MohaliSeptember 18: bruising 64 from 32 broke the back of a mediocre Kandurata Maroons total, and all but secured Otago Volts’ place in the Champions League proper, while very nearly damning their opponents to the opposite fate. The match had been set up again by the discipline of the Otago’s fast men, who kept Kandurata down to 154 for 9, despite the best efforts of Upul Tharanga, who hit 76 from 56.
Ten Doeschate had not played the first match of the qualifiers, having not been released in time from Essex to come to India. The match was finely poised at 45 for 2, when he arrived at the crease, but within three overs, he had injected Volt’s innings with the adrenaline that would not abate until the finish.
Kandurata’s spinners had prospered in the first ten overs, but legspinner Kaushal Lokuarachchi could extract little turn from the surface, and it was off his first three balls that the match pivoted. Ten Doeschate charged the first, striking it long and straight, before hanging back to wallop his second six, over mid-on this time. The third six was swept flatter and squarer, and after that 20-run over, Otago needed only play sensibly to achieve the target.
A short period of consolidation followed that burst, but the boundaries began again in earnest in the 15th over, with James Neesham joining in. A square boundary off Nuwan Kulasekara’s third over gave ten Doeschate his fifty off 26 balls, and when he had departed after another lucrative over, Otago needed only 9 from 17 balls. Neesham needed only five of those.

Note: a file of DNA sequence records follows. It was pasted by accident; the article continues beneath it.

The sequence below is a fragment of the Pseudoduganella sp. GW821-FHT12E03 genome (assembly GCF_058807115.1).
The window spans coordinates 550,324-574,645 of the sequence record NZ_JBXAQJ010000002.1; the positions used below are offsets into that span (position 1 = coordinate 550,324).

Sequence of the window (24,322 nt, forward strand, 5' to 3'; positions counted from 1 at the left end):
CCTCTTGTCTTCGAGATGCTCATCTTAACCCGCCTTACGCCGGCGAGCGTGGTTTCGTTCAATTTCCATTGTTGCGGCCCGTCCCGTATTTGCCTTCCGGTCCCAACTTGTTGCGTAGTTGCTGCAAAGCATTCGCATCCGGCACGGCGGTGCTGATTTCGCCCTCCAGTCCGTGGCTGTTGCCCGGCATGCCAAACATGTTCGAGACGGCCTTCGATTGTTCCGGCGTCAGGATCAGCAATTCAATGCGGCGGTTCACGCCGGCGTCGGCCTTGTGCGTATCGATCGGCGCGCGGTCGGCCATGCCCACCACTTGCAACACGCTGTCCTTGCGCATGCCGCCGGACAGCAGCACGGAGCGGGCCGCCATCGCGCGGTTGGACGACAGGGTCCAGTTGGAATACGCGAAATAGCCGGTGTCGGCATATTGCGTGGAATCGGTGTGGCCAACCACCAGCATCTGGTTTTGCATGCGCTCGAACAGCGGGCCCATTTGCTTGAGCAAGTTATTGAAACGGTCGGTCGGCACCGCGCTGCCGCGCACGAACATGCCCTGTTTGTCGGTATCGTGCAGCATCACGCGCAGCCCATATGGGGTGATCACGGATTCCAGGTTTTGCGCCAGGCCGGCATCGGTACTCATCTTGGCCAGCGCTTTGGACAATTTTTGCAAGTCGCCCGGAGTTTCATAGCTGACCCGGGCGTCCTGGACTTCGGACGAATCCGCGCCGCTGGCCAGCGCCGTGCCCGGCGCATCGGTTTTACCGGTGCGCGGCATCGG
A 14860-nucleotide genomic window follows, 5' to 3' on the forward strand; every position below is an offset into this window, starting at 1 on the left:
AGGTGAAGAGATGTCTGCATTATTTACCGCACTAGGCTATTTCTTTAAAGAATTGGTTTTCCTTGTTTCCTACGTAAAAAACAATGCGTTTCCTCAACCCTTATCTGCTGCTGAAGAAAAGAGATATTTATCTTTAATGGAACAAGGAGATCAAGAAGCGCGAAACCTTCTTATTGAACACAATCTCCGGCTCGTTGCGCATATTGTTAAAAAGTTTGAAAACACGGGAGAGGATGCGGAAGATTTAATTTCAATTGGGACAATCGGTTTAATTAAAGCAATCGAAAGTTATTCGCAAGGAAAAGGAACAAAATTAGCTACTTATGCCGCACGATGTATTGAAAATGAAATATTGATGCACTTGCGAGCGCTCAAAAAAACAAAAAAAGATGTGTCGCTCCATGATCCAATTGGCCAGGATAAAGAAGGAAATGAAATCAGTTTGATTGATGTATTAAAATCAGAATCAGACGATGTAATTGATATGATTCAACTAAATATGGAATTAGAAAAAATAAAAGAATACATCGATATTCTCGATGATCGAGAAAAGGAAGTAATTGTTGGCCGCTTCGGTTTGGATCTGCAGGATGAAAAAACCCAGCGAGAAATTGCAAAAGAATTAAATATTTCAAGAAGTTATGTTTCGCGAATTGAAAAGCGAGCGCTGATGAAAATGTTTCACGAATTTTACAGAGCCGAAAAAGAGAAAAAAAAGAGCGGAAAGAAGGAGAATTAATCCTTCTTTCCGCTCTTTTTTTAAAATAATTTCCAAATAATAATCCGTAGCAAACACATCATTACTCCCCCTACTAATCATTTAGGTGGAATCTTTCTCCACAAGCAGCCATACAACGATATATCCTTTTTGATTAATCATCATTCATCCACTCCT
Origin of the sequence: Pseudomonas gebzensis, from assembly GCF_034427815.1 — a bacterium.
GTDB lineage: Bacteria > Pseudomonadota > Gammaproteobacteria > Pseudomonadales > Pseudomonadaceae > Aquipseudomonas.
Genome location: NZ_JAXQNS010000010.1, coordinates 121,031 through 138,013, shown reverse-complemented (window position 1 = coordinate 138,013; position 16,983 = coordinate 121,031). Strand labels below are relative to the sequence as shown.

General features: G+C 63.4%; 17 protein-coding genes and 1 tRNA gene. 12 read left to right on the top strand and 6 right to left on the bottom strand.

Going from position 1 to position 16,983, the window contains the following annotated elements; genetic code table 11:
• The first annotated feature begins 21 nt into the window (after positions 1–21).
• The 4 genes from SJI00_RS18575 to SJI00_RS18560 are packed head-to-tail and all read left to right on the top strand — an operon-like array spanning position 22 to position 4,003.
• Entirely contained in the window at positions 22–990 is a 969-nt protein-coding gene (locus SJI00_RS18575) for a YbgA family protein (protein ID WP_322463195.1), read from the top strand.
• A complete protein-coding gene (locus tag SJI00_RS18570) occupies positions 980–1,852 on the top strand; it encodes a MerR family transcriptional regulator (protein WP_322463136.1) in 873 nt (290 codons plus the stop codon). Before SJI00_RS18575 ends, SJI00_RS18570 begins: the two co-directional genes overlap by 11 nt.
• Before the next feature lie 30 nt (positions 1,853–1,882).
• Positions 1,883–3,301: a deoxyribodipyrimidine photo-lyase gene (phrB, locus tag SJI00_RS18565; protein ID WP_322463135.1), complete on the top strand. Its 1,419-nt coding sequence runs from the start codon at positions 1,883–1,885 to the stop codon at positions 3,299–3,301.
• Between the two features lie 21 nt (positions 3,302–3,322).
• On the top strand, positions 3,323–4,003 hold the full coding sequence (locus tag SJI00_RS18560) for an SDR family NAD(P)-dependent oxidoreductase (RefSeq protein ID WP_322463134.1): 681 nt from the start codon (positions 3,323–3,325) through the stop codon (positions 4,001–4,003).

In Kandurata’s innings, Tharanga was starved of his early penchant for off-side boundaries by a shrewd Otago strategy that prevented the kind of start he had achieved in their first match. McCullum placed a cover sweeper almost from the outset, and had his pace bowlers pitch it full and wide. If Tharanga flashed at the ball, he brought the two slips and catching infielders into play. If he played it along the ground, he would not muster enough power into the stroke to earn more than two.
Kandurata hit only 25 in the Powerplay as a result, and it wasn’t until Nathan McCullum’s offspin was introduced that Tharanga’s innings finally gained traction. Two balls disappeared long and straight during the eighth over, and Tharanga exacted as heavy a toll in McCullum’s next over, which also went for 15.
While he propelled the innings though, Otago made regular gains at the other end. Kumar Sangakkara and Lahiru Thirimanne had both hit fifties in the first match, but were dismissed cheaply here, as short spells from Nick Beard and ten Doeschate crimped the scoring rate.
Having been 132 for 4 after 17 overs, Kandurata might have felt they should have surged beyond 160, but a fine 18th over from Ian Butler, from which three wickets were gleaned, left Kandurata at a sub-par total. Butler finished with the best figures for the Volts, earning 3 for 21, with James McMillan having taken 1 for 17 from his three overs.
This was Otago’s 12th consecutive T20 win, the joint third longest streak in the format and, more importantly, leaves them on the verge of qualifying to the main tournament.
Otago Volts 157 for 4 (ten Doeschate 64, Lokuhettige 3-20) beat Kandurata Maroons 154 for 9 (Tharanga 76, Butler 3-21) by six wickets